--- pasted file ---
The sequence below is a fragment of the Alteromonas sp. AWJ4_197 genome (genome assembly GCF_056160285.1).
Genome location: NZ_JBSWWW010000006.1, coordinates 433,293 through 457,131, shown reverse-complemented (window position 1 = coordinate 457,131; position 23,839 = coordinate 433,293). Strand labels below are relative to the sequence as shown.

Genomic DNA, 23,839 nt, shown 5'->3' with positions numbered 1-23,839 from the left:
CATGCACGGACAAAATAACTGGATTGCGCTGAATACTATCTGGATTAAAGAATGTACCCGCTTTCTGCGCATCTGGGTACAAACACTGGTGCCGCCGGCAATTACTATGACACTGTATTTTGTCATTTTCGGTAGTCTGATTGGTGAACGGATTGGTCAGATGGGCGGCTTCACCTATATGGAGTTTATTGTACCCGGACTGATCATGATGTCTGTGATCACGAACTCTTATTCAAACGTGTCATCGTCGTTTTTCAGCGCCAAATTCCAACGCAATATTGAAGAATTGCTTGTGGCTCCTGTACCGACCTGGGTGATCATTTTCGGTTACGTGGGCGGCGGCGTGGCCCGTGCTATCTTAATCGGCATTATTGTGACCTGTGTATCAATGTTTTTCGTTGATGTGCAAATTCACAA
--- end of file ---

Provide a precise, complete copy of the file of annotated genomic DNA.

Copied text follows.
The sequence below is a fragment of the Alteromonas sp. AWJ4_197 genome (genome assembly GCF_056160285.1).
Genome location: NZ_JBSWWW010000006.1, coordinates 433,293 through 457,131, shown reverse-complemented (window position 1 = coordinate 457,131; position 23,839 = coordinate 433,293). Strand labels below are relative to the sequence as shown.

Genomic DNA, 23,839 nt, shown 5'->3' with positions numbered 1-23,839 from the left:
CATGCACGGACAAAATAACTGGATTGCGCTGAATACTATCTGGATTAAAGAATGTACCCGCTTTCTGCGCATCTGGGTACAAACACTGGTGCCGCCGGCAATTACTATGACACTGTATTTTGTCATTTTCGGTAGTCTGATTGGTGAACGGATTGGTCAGATGGGCGGCTTCACCTATATGGAGTTTATTGTACCCGGACTGATCATGATGTCTGTGATCACGAACTCTTATTCAAACGTGTCATCGTCGTTTTTCAGCGCCAAATTCCAACGCAATATTGAAGAATTGCTTGTGGCTCCTGTACCGACCTGGGTGATCATTTTCGGTTACGTGGGCGGCGGCGTGGCCCGTGCTATCTTAATCGGCATTATTGTGACCTGTGTATCAATGTTTTTCGTTGATGTGCAAATTCACAA